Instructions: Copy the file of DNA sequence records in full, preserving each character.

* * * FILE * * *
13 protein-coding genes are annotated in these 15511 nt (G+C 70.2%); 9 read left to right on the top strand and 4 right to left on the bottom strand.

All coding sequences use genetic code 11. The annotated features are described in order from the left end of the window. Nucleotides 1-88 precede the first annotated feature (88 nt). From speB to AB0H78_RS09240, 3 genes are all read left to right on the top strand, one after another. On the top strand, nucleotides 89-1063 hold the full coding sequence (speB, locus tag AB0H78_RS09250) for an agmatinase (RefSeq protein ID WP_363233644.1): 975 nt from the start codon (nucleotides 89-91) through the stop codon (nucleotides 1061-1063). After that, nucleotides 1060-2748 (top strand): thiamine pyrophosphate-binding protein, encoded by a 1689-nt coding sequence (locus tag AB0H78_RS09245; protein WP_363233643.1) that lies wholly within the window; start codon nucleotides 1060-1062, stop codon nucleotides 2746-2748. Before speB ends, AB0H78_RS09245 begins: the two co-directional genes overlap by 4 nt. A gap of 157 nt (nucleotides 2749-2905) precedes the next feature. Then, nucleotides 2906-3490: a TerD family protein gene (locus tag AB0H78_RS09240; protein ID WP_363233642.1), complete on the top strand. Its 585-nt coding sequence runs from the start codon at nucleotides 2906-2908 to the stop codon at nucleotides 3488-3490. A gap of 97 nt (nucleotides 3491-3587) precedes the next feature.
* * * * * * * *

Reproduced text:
13 protein-coding genes are annotated in these 15511 nt (G+C 70.2%); 9 read left to right on the top strand and 4 right to left on the bottom strand.

All coding sequences use genetic code 11. The annotated features are described in order from the left end of the window. Nucleotides 1-88 precede the first annotated feature (88 nt). From speB to AB0H78_RS09240, 3 genes are all read left to right on the top strand, one after another. On the top strand, nucleotides 89-1063 hold the full coding sequence (speB, locus tag AB0H78_RS09250) for an agmatinase (RefSeq protein ID WP_363233644.1): 975 nt from the start codon (nucleotides 89-91) through the stop codon (nucleotides 1061-1063). After that, nucleotides 1060-2748 (top strand): thiamine pyrophosphate-binding protein, encoded by a 1689-nt coding sequence (locus tag AB0H78_RS09245; protein WP_363233643.1) that lies wholly within the window; start codon nucleotides 1060-1062, stop codon nucleotides 2746-2748. Before speB ends, AB0H78_RS09245 begins: the two co-directional genes overlap by 4 nt. A gap of 157 nt (nucleotides 2749-2905) precedes the next feature. Then, nucleotides 2906-3490: a TerD family protein gene (locus tag AB0H78_RS09240; protein ID WP_363233642.1), complete on the top strand. Its 585-nt coding sequence runs from the start codon at nucleotides 2906-2908 to the stop codon at nucleotides 3488-3490. A gap of 97 nt (nucleotides 3491-3587) precedes the next feature.